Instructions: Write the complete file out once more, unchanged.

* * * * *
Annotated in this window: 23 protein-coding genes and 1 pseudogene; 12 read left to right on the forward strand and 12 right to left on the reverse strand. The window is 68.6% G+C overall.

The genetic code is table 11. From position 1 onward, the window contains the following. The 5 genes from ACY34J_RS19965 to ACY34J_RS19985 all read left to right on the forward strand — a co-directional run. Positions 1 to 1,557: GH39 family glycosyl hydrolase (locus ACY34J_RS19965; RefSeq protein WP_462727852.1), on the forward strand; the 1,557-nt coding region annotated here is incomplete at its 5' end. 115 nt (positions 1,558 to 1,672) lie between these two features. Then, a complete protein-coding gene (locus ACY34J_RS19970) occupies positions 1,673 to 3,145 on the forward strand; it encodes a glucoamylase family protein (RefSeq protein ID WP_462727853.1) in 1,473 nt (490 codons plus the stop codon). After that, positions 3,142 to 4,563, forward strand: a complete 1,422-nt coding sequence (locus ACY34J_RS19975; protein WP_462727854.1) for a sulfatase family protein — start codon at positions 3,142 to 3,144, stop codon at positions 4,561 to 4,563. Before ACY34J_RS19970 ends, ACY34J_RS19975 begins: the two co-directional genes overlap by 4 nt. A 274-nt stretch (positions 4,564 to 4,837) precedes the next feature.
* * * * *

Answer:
Annotated in this window: 23 protein-coding genes and 1 pseudogene; 12 read left to right on the forward strand and 12 right to left on the reverse strand. The window is 68.6% G+C overall.

The genetic code is table 11. From position 1 onward, the window contains the following. The 5 genes from ACY34J_RS19965 to ACY34J_RS19985 all read left to right on the forward strand — a co-directional run. Positions 1 to 1,557: GH39 family glycosyl hydrolase (locus ACY34J_RS19965; RefSeq protein WP_462727852.1), on the forward strand; the 1,557-nt coding region annotated here is incomplete at its 5' end. 115 nt (positions 1,558 to 1,672) lie between these two features. Then, a complete protein-coding gene (locus ACY34J_RS19970) occupies positions 1,673 to 3,145 on the forward strand; it encodes a glucoamylase family protein (RefSeq protein ID WP_462727853.1) in 1,473 nt (490 codons plus the stop codon). After that, positions 3,142 to 4,563, forward strand: a complete 1,422-nt coding sequence (locus ACY34J_RS19975; protein WP_462727854.1) for a sulfatase family protein — start codon at positions 3,142 to 3,144, stop codon at positions 4,561 to 4,563. Before ACY34J_RS19970 ends, ACY34J_RS19975 begins: the two co-directional genes overlap by 4 nt. A 274-nt stretch (positions 4,564 to 4,837) precedes the next feature.